If there's an opportunity, enroll your child in a Montessori school. This will ensure that the approach they are getting to learning, education, and life, on the whole, are the same, both at home and at school.
Of course, when you do so, make sure to let the teacher know about the progress you’ve made with this approach, and share your observations to date. This will enable the teacher to better adapt their teaching methodologies to your little one’s interests.
Start your search on Paper Pinecone, the #1 most trusted preschool directory, to find a Montessori preschool near you.
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When parents practice Montessori at home, they're empowering their children to have some autonomy over their lives. Montessori parenting can help kids explore and learn as they grow, develop independence, and may help to minimize behavioral problems.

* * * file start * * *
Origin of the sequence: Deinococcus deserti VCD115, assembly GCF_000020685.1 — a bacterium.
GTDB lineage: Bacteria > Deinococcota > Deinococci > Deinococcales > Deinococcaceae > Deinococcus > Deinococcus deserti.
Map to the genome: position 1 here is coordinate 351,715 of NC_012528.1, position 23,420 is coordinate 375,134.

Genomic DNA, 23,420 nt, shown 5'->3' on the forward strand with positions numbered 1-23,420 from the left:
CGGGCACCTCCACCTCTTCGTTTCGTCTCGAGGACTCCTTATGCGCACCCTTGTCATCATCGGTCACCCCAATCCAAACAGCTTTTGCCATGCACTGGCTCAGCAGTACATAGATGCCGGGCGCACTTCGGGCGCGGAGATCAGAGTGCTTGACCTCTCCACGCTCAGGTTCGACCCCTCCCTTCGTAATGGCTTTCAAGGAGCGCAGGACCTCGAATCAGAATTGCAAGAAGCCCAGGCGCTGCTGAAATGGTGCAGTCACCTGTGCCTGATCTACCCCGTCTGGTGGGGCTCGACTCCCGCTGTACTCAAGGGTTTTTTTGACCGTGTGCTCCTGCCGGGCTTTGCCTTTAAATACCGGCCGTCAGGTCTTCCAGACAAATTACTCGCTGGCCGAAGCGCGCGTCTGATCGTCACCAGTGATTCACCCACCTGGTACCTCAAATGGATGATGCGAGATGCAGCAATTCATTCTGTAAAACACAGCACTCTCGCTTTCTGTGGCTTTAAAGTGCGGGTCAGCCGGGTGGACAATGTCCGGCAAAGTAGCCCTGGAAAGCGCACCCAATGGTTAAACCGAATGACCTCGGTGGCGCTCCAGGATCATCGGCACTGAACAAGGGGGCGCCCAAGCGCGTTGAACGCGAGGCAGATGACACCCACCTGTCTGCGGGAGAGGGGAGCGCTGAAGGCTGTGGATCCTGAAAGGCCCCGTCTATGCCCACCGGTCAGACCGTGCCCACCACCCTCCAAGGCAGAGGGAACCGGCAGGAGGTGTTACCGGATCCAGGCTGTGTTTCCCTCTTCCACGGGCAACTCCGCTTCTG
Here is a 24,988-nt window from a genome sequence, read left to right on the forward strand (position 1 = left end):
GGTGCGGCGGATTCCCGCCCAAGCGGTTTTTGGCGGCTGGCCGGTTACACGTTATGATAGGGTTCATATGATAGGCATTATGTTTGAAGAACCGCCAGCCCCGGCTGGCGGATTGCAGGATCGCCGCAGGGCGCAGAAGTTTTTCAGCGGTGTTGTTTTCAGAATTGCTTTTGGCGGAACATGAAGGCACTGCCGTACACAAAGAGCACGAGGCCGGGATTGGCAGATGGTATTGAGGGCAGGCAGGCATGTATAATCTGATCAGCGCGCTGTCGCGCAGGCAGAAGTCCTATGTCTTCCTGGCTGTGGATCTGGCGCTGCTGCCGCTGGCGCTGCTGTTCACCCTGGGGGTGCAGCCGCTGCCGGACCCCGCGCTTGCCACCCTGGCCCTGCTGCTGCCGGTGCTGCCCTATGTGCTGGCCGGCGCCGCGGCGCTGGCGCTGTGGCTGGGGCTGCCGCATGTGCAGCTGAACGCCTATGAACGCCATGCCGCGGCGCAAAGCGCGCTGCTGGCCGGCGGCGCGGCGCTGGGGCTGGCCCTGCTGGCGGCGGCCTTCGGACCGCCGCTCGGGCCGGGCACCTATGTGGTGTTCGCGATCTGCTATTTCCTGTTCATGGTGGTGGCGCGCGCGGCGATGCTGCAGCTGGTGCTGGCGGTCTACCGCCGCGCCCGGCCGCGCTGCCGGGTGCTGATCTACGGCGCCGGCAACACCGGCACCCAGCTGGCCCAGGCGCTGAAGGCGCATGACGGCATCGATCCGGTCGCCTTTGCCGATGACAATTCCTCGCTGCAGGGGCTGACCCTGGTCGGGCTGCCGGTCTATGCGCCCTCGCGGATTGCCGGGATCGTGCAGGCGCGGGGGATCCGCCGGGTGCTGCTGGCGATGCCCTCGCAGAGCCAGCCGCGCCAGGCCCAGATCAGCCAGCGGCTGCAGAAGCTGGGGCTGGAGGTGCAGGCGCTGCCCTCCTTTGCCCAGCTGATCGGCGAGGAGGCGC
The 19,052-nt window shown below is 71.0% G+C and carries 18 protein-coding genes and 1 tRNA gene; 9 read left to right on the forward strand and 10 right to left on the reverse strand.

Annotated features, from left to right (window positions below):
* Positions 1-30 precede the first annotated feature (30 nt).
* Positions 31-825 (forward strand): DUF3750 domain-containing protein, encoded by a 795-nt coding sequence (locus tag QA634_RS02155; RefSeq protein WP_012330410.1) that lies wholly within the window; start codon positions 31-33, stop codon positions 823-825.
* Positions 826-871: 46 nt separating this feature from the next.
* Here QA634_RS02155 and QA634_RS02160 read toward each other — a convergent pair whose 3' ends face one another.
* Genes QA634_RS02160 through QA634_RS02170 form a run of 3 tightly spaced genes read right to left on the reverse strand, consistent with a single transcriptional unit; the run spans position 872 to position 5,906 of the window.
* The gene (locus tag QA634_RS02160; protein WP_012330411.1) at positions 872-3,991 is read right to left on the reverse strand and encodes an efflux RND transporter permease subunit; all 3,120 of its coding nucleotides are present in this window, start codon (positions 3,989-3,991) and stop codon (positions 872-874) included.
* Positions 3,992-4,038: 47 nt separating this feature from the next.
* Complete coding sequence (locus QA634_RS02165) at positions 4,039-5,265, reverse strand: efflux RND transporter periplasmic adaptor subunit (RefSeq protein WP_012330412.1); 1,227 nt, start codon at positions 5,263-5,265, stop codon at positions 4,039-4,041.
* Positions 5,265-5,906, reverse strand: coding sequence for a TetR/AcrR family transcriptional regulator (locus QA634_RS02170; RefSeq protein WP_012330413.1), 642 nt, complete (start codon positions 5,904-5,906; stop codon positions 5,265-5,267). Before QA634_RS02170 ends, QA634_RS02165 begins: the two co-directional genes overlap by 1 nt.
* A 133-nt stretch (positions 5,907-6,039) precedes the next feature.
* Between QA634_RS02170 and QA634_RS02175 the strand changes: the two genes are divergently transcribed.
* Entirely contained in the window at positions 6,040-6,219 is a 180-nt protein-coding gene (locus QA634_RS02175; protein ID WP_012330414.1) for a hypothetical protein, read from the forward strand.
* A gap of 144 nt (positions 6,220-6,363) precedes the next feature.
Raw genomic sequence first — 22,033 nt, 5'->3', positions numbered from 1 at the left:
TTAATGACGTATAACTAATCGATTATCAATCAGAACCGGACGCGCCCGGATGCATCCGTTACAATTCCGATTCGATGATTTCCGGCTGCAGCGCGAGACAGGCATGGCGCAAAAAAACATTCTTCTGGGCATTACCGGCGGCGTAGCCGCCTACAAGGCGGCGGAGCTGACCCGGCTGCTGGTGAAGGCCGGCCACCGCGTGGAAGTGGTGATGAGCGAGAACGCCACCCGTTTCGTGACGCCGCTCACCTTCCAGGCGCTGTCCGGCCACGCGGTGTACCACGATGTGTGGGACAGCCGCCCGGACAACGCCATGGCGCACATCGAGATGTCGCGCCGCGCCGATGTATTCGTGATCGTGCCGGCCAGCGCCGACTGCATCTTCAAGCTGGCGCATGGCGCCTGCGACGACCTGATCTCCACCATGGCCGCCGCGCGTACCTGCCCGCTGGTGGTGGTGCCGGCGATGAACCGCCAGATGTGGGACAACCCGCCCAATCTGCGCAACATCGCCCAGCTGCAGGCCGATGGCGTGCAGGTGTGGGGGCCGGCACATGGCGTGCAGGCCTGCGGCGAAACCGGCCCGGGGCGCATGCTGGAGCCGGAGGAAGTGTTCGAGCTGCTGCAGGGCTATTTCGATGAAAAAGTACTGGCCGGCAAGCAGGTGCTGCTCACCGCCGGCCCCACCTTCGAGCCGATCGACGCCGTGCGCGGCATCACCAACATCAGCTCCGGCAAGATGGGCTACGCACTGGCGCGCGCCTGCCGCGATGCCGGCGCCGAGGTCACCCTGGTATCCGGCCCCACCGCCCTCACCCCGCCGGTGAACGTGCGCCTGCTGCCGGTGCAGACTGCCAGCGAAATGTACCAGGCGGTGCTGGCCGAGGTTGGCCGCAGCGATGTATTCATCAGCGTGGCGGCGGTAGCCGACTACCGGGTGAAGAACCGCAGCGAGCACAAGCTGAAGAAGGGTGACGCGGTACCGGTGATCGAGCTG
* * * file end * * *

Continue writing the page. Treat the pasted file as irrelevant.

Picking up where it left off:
FAQs On Montessori Parenting Style
1. What are the basics of the Montessori style?
Montessori is a style of education that is focused on the physical, emotional, mental, spiritual, and social development of the child. It emphasizes the creation of a child-centered environment, wherein the child is given the freedom to choose work based on their developmental needs and interests.
2. What parenting style is Montessori?
Montessori parenting can be defined as a relaxed parenting approach in which the toddlers are given ample freedom to play, work, study and learn. They are not punished for bending the rules and are respected for being themselves.
3. What age is best to start Montessori?
As Montessori programs are three year cycles, you'll want to start at the beginning of the cycle, which is typically around age 2.5 or 3 years old. You may occasionally, you'll find a Montessori program geared at infants and younger toddlers, and you can start Montessori at home from birth!
4. What are the five principles of the Montessori method?
The Five Principles of the Montessori approach are:
Principle 1: Respect for the Child
Principle 2: The Absorbent Mind
Principle 3: Sensitive Periods
Principle 4: The Prepared Environment
Principle 5: Auto-education